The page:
October 2019

Sud-Est SNCASE S.E.3000 Lateral-Twin Helicopter

First flight: October 23, 1948

Post-war French-built version of the Focke-Achgelis Fa 223 ‘Drache’ (Dragon), 
which had a first flight on June 12, 1940

The Société Nationale de Constructions Aéronautiques du Sud-Est (SNCASE, or just Sud-Est) was founded 1936 and became famous in the rotorcraft manufacturing with its Alouette II, while Sud-Ouest founded the same year worked on tip-jet driven helicopters Ariel I-III and finally the Djinn, before both merged to Sud Aviation in 1957. All helicopter activities began after WW II, at Sud-Est with the team of Henrich Focke from Germany; and at Sud-Ouest with Theodor Laufer, a partner of the Austrian von Doblhoff team. 

After WW II, in August 1945, Henrich Focke and nine of his team members were hired by the French SNCASE, who wanted them to rebuild the Fa-223 (first flight June 12, 1940) that now got the type name SE 3000. Initially they aimed for ten aircraft of that type, and an advanced version of the Fa-330 submarine rotary kite, but the latter was changed in favor for development of a small single main rotor helicopter SE.3101 that formed the basis for the very successful Alouette I and II rotorcraft. Their working location was in Argenteuil North West of Paris. Because the Moroccan troops had burnt a whole package of original drawings, the reconstruction of them, partly from pure remembering, was their first task. The detail design, construction and manufacturing was in cooperation with the Sud-Est staff, including some tensions due to very different working habits of both. Focke’s long lasting trials until clearance of a machine was naturally to the displeasure of the French, and eventually a French officer lost control: ”He is always afraid!” Focke answered: ”But from this sort of fear came the success.” From then on he was not attacked any more. However, responsibility moved more and more to the French that denied Focke to take the sole responsibility he requested. Eventually Focke’s negotiations with the British and successive cancellation of the French contract of him and his team in March 1947 caused imprisonment of all of them, which ended the cooperation on development of the SE 3000, and the remaining construction and manufacturing was in hands of Sud-Est.

The SE 3000 finally became airborne Oct. 23, 1948 (8 years after the Fa-223). It was a twin-rotor six-seater helicopter with a crew of two sitting side-by-side in the fully glazed cockpit and a four seat passenger cabin behind them. The 9-cylinder BMW Bramo Fafnir 323 R2 air-cooled radial engine was a little modified version of the 323 D used in the Fa-223, delivers up to 1000 hp for hovering, and 735 hp permanently, and was located behind the cabin. A steel-tube frame formed the fuselage, covered by fabric, with outriggers on either sides that carried the two three-bladed counter-rotating rotors of 12 m diameter with leaving 0.5 m space in the middle between the rotor disks. The T-tail consisted of a fin with rudder and an elevator strut-braced to it, both controllable by the pilot, and the landing gear was of the fixed three-wheel type with shock absorbers. In the center a power-driven crane was located for slung loads of up to 700 kg. The twisted rotor blades had a steel tube as main spar, wooden ribs, dual taper with the largest chord at 1/3 of the radius, were covered by plywood with a skin of impregnated fabric. Both rotors rpm were automatically compared to each other and in case of even small differences the blade collective pitch automatically switched to autorotation mode on both rotors. In latest Fa-223 versions the pilot could reverse this during flight, but that feature was not installed in the SE 3000.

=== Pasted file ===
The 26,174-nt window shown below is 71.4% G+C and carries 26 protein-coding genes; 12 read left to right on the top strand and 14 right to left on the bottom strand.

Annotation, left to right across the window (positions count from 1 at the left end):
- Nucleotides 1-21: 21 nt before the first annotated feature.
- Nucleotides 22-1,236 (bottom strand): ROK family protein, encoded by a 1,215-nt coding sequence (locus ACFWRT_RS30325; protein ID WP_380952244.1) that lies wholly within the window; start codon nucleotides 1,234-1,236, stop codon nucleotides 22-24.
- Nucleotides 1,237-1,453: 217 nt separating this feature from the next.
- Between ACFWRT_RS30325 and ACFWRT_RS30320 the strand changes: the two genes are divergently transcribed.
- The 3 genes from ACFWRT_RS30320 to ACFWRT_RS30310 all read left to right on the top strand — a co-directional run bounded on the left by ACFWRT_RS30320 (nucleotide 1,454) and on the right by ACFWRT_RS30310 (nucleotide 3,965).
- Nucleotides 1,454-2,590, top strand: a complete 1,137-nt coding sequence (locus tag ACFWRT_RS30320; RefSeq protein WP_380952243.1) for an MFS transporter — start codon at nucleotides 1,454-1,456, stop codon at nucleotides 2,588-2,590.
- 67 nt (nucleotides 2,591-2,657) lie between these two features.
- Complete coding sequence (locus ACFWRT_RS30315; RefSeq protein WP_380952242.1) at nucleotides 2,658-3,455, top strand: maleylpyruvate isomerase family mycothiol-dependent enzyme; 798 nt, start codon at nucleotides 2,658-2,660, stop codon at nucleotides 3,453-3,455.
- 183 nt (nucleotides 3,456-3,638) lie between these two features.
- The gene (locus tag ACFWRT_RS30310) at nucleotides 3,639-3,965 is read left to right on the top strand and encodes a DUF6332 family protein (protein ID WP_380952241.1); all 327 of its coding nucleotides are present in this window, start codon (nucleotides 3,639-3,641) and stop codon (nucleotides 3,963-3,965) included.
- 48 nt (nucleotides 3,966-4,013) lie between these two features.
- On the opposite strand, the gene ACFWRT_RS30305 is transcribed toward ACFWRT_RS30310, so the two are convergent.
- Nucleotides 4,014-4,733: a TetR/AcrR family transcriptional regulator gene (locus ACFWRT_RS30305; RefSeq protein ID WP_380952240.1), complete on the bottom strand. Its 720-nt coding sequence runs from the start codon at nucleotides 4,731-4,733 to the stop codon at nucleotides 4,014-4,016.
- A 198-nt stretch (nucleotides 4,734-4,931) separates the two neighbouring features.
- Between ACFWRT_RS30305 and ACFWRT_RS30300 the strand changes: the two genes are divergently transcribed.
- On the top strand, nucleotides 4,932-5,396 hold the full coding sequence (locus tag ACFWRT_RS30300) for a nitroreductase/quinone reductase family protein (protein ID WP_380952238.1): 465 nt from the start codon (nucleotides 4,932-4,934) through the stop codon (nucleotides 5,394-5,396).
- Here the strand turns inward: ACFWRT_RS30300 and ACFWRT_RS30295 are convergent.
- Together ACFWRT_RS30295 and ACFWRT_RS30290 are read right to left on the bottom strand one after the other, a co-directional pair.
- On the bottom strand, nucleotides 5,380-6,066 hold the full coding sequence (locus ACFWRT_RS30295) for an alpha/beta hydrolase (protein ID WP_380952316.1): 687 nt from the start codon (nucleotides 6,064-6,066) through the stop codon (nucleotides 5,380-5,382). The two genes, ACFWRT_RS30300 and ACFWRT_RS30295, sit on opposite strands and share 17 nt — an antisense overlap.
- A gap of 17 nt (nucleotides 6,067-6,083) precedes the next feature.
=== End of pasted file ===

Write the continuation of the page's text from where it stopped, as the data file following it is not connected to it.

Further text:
Testing of the aircraft prevailed at Villacoublay until the end of 1950, at which time two more aircraft were built, until the French Government decided to cancel the program and to scrap the three vehicles. Jean Boulet, test pilot of the SE 3000, summarized his experiences that the aircraft had good longitudinal stability, but showed a dynamic instability in roll while hovering in ground effect and a static instability of roll in translation at low speed when a turn is engaged, and suggested an automatic controller to fix these deficits.

The side-by-side rotor concept never became a series production helicopter anywhere in the world, except for the tilt-rotor aircraft, but these are essentially fixed-wing aircraft with hovering capability and not helicopters. One major reason is the large space on ground required by this design, compared to single rotor helicopters, or tandem helicopters. However, because both rotors are virtually free from interferences with the fuselage, they have a superior hovering performance.

Photos: Airbus Helicopters

Text: Berend G. van der Wall

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